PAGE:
Carbon market prices
Figures 1 and 2 show the nominal carbon price development for selected markets in USD for one ton of carbon dioxide equivalent (tCO₂e). The YTD2021 price data in Figure 1 is until the end of April. This data demonstrates how most of the market prices have increased over recent years after seeing the lows in prices (mostly between 2012-2017). New markets in the western countries appear to reach prices from USD 20/tCO₂e to USD +30/tCO₂e from their initiation, however, the recently launched China ETS achieved prices lower than USD 10/ tCO₂e when it opened in July 2021. The High-Level Commission on Carbon Prices has identified that carbon prices should range from USD 40-80/tCO₂e in 2020 and USD 50-100/tCO₂e by 2030 to achieve the temperature goal of the Paris Agreement. This suggests that most of the markets are still below the effective carbon prices.
For comparison, Figure 1 also shows the most recent market price data for the forestry and land-use sector in voluntary carbon markets. For forestry and land use, the prices have been ranging between USD 3-5/tCO₂e over the years 2015 to 2019. Therefore, one can note that the development in this sector has fallen behind the ETS market carbon prices. This is interesting as the voluntary markets can also have linkages with the ETS. This is the case for example with the recently launched China ETS. The compliant companies in the China ETS can offset 5% of their emissions by domestic voluntary credits called China Certified Emission Reductions or CCERs. On a global scale, it will be interesting to see how the ETS markets develop and if these will start including more sectors, as this could decrease voluntary carbon market demand from companies. This would make these markets more reliant on individuals rather than companies voluntarily compensating for their carbon emissions.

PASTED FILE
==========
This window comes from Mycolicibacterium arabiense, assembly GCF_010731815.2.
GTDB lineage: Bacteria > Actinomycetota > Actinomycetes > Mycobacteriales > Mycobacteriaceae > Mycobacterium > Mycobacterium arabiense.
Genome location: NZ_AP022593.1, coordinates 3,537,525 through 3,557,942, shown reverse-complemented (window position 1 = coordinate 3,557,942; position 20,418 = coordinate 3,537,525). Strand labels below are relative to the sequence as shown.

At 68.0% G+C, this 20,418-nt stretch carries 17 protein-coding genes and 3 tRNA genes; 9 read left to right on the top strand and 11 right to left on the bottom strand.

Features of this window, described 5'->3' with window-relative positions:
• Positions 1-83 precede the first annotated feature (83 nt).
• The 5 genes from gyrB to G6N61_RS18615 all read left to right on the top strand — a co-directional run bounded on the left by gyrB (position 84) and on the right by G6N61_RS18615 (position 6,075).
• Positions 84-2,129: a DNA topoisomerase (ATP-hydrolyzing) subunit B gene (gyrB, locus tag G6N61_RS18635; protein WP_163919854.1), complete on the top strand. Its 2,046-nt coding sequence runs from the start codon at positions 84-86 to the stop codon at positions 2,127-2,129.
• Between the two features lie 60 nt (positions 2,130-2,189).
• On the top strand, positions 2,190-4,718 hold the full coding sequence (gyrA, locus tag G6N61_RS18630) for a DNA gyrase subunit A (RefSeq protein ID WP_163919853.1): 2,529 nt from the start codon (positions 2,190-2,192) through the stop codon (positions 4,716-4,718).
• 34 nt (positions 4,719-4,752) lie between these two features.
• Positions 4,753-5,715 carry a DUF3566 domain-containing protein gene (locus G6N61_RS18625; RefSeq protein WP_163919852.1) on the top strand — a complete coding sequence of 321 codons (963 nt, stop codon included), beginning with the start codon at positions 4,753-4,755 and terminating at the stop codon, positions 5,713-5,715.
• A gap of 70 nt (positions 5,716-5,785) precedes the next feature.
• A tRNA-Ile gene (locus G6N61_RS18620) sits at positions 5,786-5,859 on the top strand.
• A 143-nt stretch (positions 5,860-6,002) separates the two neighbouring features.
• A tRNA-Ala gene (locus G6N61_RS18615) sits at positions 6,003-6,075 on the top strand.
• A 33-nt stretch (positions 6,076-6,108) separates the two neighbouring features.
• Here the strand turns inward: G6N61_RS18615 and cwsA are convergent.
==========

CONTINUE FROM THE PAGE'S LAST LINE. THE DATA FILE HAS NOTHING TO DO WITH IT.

Figure 1: Global Carbon Prices, Selected Markets 2010-4/2021
Source: World Bank, Forest Trends, Margules Groome
Note: OBPS= Output-Based Pricing System, BC GGIRCA= British Columbia Greenhouse Gas Industrial Reporting and Control Act
Figure 2 demonstrates the market sales over the last 2.5 years and is updated to the most recent available data. It shows that prices have on average stayed reasonably stable in USD terms before starting to increase in late 2020 (especially EU ETS, Swiss ETS, NZ ETS, and temporarily Korea ETS). In China, various regional pilot ETS systems have been in place for years before the implementation of national ETS. Margules Groome included these markets (Shenzhen, Shanghai, Beijing) as possible lead indicators of China ETS prices in the short-term.
Figure 2: Global Carbon Prices, Selected Markets 1/2019-6/2021
Source: World Bank, ICAP, Margules Groome
At the time of publishing this article, in mid-September, the EU ETS and NZ ETS prices continue to increase. The EU ETS prices have been above EUR 60-63/ tCO₂e and NZ ETS skyrocketed to ~NZD60-65/tCO₂e. These prices translate to USD71-74/tCO₂e and USD43-47/tCO₂e respectively. The prices in China ETS appear to have slightly decreased from the opening prices. It will be interesting to see how the prices develop in the near term and what kind of implications this will have to different sectors. The UN Climate Change Conference (COP26) will be held in late November in Glasgow, UK, and this could be one further event to impact the carbon sector development.
Margules Groome will continue to monitor carbon market developments and the role that forestry plays. We are planning on providing another article later this year more specifically discussing the impacts seen in New Zealand. For further information and analysis in the meanwhile, please contact Margules Groome Consulting.